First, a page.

The Time Element
In Arizona, the establishment of title to land by adverse possession is provided by our statutes, A.R.S. §§12-521 - 527. Acquiring title to another's land by this doctrine is governed by a combination physical possession and duration of possession, i.e., the above statute of limitations. There are four separate time limits for adverse possession, 2, 3, 5 and 10 years. The three shorter years are uncommon occurrences. The most prevalent form of dispute falls under the 10 year limitation, which is discussed in this post.
The ten year time limitation is set by A.R.S. § 12-526(A): A person seeking to prevent another from perfecting adverse possession of their land “. . . shall commence an action therefor within ten years after the cause of action accrues, and not afterward.”
After ten years have expired, the adverse possessor may file a quiet title action to have the possessed property title vested in him. In fact, as long as the other factual elements are satisfied (see below), beyond the ten year limitation, title vests as a matter of law in the adverse possessor. A.R.S. § 12-527 The affected property owner is then “barred” from recovering the adversely possessed portion of their land.
The Factual Elements; Definitions
“Adverse possession” means an actual and visible appropriation of the land, commenced and continued under a claim of right inconsistent with and hostile to the claim of another.
“Hostile” as applied to possession of realty does not connote ill will or evil intent, but merely a showing that one in possession of the land claims exclusive right thereto and denies by word or act the owner's title. Therefore, one who occupies by the owner's agreement or permission is not in “hostile” possession.
“Peaceable possession” means possession which is continuous, and not interrupted by an adverse action to recover the land. An adverse act is the owner bringing suit to prevent vesting before the ten year limitation period of A.R.S. § 12-526.
The doctrine of “tacking” allows the periods of possession of prior owners to be added together in determining the ten year limitation period. Peaceable and adverse possession need not be continued in the same person. The period of possession by a prior owner can be “tacked” on the current possessor's period as long as they are direct successors to the title. Tacking permits one claiming title by adverse possession to add his period of possession to that of a prior adverse possessor or possessors in order to establish a continuous possession for the statutory period. Thus, if the original property owner had been adversely possessing adjacent land continually for 9 years, the successive owner's claim ripens one year after his purchase.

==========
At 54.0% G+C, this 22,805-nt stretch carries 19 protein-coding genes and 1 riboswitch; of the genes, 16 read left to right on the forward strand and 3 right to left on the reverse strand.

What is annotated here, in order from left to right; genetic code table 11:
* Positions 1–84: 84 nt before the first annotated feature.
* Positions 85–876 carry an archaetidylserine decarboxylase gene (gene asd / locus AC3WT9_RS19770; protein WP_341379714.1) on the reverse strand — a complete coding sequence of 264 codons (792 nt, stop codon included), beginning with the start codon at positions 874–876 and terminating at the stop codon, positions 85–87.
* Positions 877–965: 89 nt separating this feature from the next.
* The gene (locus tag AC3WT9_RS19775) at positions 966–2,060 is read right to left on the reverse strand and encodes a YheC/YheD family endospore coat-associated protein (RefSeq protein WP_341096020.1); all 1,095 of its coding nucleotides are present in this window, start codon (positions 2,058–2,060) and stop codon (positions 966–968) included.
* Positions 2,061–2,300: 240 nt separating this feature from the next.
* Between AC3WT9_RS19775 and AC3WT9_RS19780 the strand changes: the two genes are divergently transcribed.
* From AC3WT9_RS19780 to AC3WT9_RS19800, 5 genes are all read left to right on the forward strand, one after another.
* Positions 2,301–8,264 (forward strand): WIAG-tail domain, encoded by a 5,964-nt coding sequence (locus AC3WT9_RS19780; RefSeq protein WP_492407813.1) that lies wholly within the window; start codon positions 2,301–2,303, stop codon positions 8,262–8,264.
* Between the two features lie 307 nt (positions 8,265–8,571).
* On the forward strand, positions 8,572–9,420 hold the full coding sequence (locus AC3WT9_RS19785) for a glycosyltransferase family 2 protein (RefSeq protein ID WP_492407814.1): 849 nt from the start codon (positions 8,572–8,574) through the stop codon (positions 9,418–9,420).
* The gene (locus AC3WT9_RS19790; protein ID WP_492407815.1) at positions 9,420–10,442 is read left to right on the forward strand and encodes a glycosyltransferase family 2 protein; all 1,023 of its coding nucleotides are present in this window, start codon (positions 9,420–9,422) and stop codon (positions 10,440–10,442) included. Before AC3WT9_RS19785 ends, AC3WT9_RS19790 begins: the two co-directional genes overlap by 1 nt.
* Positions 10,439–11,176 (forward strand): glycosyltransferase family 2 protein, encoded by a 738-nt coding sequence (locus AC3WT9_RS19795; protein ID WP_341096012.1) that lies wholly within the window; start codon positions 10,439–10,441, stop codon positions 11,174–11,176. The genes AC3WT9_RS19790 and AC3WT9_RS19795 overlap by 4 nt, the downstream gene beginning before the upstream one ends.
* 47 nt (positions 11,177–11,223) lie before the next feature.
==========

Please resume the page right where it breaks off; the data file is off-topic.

Lack of knowledge or mistake by the adverse claimant is not determinative. “In all cases the intention and not the mistake is the test by which the character of the possession is determined, it being prima facie sufficient that actual, visible, and exclusive possession is taken under a claim of right without reference to the fact that the possession was based on mistake.” Trevillian v. Rais, 40 Ariz. 42, 9 P.2d 402 (1932)
Actual notice of an encroachment is not required. A fence or other physical delineation imparts presumptive notice that will suffice to trigger the accrual, or starting date, of the period of possession.
“To require that a land owner have actual knowledge of a claimant's actions in order to establish notice would foreclose obtaining title by adverse possession when the owner removes himself from any contact with the property. We do not believe that this is the intent of the adverse possession statutes, as there is no requirement in either A.R.S. §§ 12-521(A) or 12-526(A) that the true owner actually be aware of the claimant's appropriation of the land.” Lewis v. Pleasant Country, 173 Ariz. 186, 840 P.2d 1051, (Ct. App. 1992)
In addition, Arizona courts have allowed presumptive notice to be the basis of an adverse possession claim in the following circumstances:
1. adverse possession may be based on the presumption that facts and circumstances indicate a claimant repudiates the owner's title; to give notice of claim;
2. hostile acts must carry the presumption that the owner would observe them if he visited the property;
3.to establish adverse possession a claimant need only show that he occupied or used the land as would an ordinary owner of the same type of land taking into account the uses for which the land was suitable.
If you believe that you have a claim or may be exposed to a claim for adverse possession, please call R Harvey Dye Law, PC and we will address your concerns and suggest options. The firm receives numerous calls on this question, usually resulting from fence encroachments. In these cases the simplest solution is an agreement between property owners which removes the “hostile” element and nullifies adverse possession.